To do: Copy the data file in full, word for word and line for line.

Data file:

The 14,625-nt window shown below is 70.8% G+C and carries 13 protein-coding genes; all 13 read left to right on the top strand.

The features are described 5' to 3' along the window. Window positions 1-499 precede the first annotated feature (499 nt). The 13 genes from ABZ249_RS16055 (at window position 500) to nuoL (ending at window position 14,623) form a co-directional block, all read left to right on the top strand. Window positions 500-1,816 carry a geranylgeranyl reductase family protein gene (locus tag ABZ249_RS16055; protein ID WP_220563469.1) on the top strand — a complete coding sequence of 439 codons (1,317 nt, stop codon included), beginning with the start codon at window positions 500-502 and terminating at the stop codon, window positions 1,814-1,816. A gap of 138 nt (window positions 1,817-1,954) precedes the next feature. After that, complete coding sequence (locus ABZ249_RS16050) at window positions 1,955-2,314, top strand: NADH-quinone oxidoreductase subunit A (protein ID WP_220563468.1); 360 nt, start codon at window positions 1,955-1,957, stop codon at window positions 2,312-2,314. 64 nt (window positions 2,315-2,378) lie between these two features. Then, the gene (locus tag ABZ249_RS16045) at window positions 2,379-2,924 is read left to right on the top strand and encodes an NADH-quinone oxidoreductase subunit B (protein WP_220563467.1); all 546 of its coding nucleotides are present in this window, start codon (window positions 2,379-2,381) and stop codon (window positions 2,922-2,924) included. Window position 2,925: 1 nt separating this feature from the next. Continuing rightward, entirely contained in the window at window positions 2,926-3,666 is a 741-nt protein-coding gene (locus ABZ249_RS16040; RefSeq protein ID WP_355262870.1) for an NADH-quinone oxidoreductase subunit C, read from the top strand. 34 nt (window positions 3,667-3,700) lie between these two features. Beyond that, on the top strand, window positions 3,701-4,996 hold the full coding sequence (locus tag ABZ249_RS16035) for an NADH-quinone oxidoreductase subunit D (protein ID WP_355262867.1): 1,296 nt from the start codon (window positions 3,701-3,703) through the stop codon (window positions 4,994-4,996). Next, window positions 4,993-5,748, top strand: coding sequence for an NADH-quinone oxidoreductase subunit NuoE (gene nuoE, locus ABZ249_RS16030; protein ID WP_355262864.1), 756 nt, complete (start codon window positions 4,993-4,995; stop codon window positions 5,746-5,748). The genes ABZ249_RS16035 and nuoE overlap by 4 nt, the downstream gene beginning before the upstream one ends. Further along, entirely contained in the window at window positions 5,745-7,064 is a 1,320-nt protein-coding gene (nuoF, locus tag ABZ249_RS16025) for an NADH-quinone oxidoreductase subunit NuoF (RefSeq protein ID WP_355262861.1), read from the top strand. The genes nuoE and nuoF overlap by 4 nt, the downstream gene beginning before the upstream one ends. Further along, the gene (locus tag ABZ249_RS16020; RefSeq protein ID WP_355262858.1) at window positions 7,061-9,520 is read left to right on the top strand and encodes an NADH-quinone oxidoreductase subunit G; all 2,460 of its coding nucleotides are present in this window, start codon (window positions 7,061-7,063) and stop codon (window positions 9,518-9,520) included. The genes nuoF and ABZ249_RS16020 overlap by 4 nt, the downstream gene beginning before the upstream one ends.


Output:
The 14,625-nt window shown below is 70.8% G+C and carries 13 protein-coding genes; all 13 read left to right on the top strand.

The features are described 5' to 3' along the window. Window positions 1-499 precede the first annotated feature (499 nt). The 13 genes from ABZ249_RS16055 (at window position 500) to nuoL (ending at window position 14,623) form a co-directional block, all read left to right on the top strand. Window positions 500-1,816 carry a geranylgeranyl reductase family protein gene (locus tag ABZ249_RS16055; protein ID WP_220563469.1) on the top strand — a complete coding sequence of 439 codons (1,317 nt, stop codon included), beginning with the start codon at window positions 500-502 and terminating at the stop codon, window positions 1,814-1,816. A gap of 138 nt (window positions 1,817-1,954) precedes the next feature. After that, complete coding sequence (locus ABZ249_RS16050) at window positions 1,955-2,314, top strand: NADH-quinone oxidoreductase subunit A (protein ID WP_220563468.1); 360 nt, start codon at window positions 1,955-1,957, stop codon at window positions 2,312-2,314. 64 nt (window positions 2,315-2,378) lie between these two features. Then, the gene (locus tag ABZ249_RS16045) at window positions 2,379-2,924 is read left to right on the top strand and encodes an NADH-quinone oxidoreductase subunit B (protein WP_220563467.1); all 546 of its coding nucleotides are present in this window, start codon (window positions 2,379-2,381) and stop codon (window positions 2,922-2,924) included. Window position 2,925: 1 nt separating this feature from the next. Continuing rightward, entirely contained in the window at window positions 2,926-3,666 is a 741-nt protein-coding gene (locus ABZ249_RS16040; RefSeq protein ID WP_355262870.1) for an NADH-quinone oxidoreductase subunit C, read from the top strand. 34 nt (window positions 3,667-3,700) lie between these two features. Beyond that, on the top strand, window positions 3,701-4,996 hold the full coding sequence (locus tag ABZ249_RS16035) for an NADH-quinone oxidoreductase subunit D (protein ID WP_355262867.1): 1,296 nt from the start codon (window positions 3,701-3,703) through the stop codon (window positions 4,994-4,996). Next, window positions 4,993-5,748, top strand: coding sequence for an NADH-quinone oxidoreductase subunit NuoE (gene nuoE, locus ABZ249_RS16030; protein ID WP_355262864.1), 756 nt, complete (start codon window positions 4,993-4,995; stop codon window positions 5,746-5,748). The genes ABZ249_RS16035 and nuoE overlap by 4 nt, the downstream gene beginning before the upstream one ends. Further along, entirely contained in the window at window positions 5,745-7,064 is a 1,320-nt protein-coding gene (nuoF, locus tag ABZ249_RS16025) for an NADH-quinone oxidoreductase subunit NuoF (RefSeq protein ID WP_355262861.1), read from the top strand. The genes nuoE and nuoF overlap by 4 nt, the downstream gene beginning before the upstream one ends. Further along, the gene (locus tag ABZ249_RS16020; RefSeq protein ID WP_355262858.1) at window positions 7,061-9,520 is read left to right on the top strand and encodes an NADH-quinone oxidoreductase subunit G; all 2,460 of its coding nucleotides are present in this window, start codon (window positions 7,061-7,063) and stop codon (window positions 9,518-9,520) included. The genes nuoF and ABZ249_RS16020 overlap by 4 nt, the downstream gene beginning before the upstream one ends.